- WeWork's corporate parent We Company revealed in documents for its upcoming initial public offering that the office-share company lost more than $1.3 billion from its operations in the first half of this year.
- The losses for each WeWork member -- about $5,200 per customer -- are about 28 times what Uber loses per active rider.
- Another way to see it: WeWork loses 94 cents every minute one of its laptop-toting members spends in its creative-class work halls during a 40-hour work week.
WeWork, the office-sharing, kegger-hosting phenomenon that has redefined the modern workspace, is also raising the bar for how much money a startup can lose and still be considered a buzzy investment.
WeWork's corporate parent, the We Company, which released its IPO documents on Wednesday, loses roughly $5,197 per customer who inhabits its office space per year. That's considerably more than newly public companies like Uber or Beyond Meat are losing on their growing customer bases.
WeWork, which says in the offering document that its corporate mission is no less than to "to elevate the world's consciousness," is on track to lose $2.7 billion this year from its operations, up from nearly $1.7 billion last year. The company's revenue in the first six months of the year nearly doubled from last year's first half, to $1.5 billion. The company said its losses rose just 10% from a year ago, but that includes a $470 million non-operating, and likely non-recurring, gain. Exclude that, and losses from the We Company, which says it will trade under the ticker symbol "WE," rose 60%.
"It is an interesting parallel with the dotcom companies," said Greg Kyle, director at the Bates Group who helped publicize the staggering losses being run-up by Internet start-ups during the late 1990s dotcom craze. "They're following the same pattern, in terms of spending to acquire customers. For some, like Amazon and Ebay, it worked out, but for many others much less so."
Of course, it's no surprise that a startup like WeWork loses money. The company's business model has traditionally been to rent out office buildings, spend millions of dollars hipstering up the space, and then re-renting the collaboration halls to various startups for far less than they would pay elsewhere.
What's more, among recent IPOs, WeWork's losses might seem relatively modest. Uber, for instance, lost $6.5 billion from operations in the first half of the year. WeWork's parent has $2.4 billion in cash, and its highly anticipated IPO is likely to add as much as a billion more.
And many investors also once fretted about the big losses at Amazon.com and Netflix when they went public, and both companies have turned out to be good stock investments. Seventeen years after its launch, Netflix is still losing gobs of money as it grows its subscriber base around the world.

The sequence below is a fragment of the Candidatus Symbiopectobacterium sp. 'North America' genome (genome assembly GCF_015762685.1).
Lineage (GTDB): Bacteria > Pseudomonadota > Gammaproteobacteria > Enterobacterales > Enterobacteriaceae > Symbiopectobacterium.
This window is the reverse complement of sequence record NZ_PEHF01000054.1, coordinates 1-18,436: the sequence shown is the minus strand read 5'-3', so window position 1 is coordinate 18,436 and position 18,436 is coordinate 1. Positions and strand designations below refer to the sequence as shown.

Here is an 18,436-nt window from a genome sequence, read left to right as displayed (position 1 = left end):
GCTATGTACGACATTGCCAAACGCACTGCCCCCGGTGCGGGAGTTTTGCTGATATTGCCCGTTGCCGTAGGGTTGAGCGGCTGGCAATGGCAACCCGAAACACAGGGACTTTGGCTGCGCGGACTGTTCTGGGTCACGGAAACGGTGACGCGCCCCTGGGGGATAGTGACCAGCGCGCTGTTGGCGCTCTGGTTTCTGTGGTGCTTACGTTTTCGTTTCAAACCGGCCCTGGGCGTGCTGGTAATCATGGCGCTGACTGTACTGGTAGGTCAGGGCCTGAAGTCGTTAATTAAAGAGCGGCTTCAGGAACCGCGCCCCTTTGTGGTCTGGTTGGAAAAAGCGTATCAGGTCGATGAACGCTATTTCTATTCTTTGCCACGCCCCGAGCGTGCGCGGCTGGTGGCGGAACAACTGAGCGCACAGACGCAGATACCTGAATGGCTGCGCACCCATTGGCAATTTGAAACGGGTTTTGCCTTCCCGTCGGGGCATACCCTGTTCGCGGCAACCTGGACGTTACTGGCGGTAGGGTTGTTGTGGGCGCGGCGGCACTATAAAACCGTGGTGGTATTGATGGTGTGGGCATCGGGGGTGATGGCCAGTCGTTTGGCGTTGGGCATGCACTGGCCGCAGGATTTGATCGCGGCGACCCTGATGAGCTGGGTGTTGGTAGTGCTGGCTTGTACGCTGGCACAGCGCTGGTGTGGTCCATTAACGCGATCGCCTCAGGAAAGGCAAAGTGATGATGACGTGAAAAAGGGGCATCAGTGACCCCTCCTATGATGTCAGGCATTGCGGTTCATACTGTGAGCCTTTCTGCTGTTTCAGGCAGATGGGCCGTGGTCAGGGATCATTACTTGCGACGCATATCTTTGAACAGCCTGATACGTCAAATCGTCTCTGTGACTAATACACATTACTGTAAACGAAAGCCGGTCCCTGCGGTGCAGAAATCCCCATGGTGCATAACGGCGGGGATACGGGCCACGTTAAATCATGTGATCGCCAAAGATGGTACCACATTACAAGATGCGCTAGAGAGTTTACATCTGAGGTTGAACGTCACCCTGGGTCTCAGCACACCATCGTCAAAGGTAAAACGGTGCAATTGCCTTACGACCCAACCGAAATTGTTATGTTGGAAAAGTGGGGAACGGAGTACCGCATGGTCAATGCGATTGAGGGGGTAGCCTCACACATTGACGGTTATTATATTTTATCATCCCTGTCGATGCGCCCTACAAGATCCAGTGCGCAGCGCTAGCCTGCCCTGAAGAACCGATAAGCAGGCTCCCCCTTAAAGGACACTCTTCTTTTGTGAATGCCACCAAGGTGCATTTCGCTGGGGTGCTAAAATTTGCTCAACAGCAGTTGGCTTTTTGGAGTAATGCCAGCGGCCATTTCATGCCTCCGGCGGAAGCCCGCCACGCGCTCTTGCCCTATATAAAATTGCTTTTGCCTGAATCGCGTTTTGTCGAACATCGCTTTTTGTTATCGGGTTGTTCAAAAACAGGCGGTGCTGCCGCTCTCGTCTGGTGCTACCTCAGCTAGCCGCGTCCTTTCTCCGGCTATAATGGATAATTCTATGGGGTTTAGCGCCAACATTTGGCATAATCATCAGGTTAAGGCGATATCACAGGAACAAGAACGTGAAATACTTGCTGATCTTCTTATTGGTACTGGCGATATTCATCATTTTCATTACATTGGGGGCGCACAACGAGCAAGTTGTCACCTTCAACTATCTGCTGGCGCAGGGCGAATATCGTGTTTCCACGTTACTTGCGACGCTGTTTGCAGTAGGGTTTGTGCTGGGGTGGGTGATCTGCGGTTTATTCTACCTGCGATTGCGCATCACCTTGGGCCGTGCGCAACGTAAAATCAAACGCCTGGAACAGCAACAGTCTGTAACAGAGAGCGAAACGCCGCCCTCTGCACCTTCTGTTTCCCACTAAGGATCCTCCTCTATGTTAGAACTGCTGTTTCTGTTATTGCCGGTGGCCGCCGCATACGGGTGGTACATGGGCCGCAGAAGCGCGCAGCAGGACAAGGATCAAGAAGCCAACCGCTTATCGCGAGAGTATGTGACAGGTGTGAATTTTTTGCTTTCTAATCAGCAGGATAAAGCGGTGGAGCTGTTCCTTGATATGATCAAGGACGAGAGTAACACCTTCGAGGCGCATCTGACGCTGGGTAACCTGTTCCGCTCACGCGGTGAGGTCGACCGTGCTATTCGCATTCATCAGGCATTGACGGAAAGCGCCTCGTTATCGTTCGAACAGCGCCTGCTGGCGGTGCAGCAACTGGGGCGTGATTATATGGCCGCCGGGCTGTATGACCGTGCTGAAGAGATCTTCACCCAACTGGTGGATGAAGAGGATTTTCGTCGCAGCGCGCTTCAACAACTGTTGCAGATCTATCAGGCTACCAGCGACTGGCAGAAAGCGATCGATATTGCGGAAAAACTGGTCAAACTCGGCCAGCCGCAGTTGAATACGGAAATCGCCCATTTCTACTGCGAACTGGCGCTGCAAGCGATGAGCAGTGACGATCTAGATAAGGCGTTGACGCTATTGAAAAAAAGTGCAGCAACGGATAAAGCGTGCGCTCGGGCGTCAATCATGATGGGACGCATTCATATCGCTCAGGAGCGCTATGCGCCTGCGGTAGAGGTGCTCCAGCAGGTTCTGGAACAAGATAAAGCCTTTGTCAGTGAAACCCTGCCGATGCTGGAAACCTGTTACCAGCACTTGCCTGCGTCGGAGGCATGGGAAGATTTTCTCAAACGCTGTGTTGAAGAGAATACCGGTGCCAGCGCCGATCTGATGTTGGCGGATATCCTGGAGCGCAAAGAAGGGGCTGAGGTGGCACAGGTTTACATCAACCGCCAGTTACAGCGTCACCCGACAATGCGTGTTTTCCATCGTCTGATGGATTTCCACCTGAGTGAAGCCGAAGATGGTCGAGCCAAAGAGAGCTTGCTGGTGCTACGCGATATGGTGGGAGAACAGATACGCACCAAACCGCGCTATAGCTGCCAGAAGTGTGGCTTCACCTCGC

WeWork's parent has branched out into other areas, like owning its own office space and designing space for others. Both of those businesses should be more profitable. For now, WeWork's IPO filing shows the company still makes nearly 90% of its revenue from its traditional business of selling memberships to co-work spaces.
But what is staggering about WeWork, and what could turn off investors as a major stumbling block to profitability, is how much it loses per customer. It's 24 times the amount that ride-sharing giant Uber, another recent IPO, is on track to lose per active rider this year, and nearly 129 times what struggling meal delivery service Blue Apron losses per subscriber, and nearly 753 times the $6.90 per year that popular pet e-tailer Chewy.com lose a year per regular customer.
Office space is more costly to provide than a single ride or a meal, with more of an ability to leverage the cost of designing a large shared office space over many customers. Even so, WeWork loses 94 cents every minute one of its members spends hunched in low-slung chairs with others over laptops, setting up slide decks in their conference rooms or mingling at WeWork's famed kegs, based on a 40-hour work week.
It's not clear yet how investors will react to WeWork's growing red ink. It does appear that investors have been somewhat skeptical of the lack of profits at a number of recent IPOs. Ride sharing companies Uber and Lyft have gotten lukewarm receptions from investors. Shares of both companies are down from where they went public.
But there is still a chance that WeWork's stock could sizzle. Beyond Meat, which loses an estimated $0.15 on every pseudo-meat patty it sells, has turned out to be a beefy investment. Its shares, even after a recent tumble, are up 568% from its May IPO.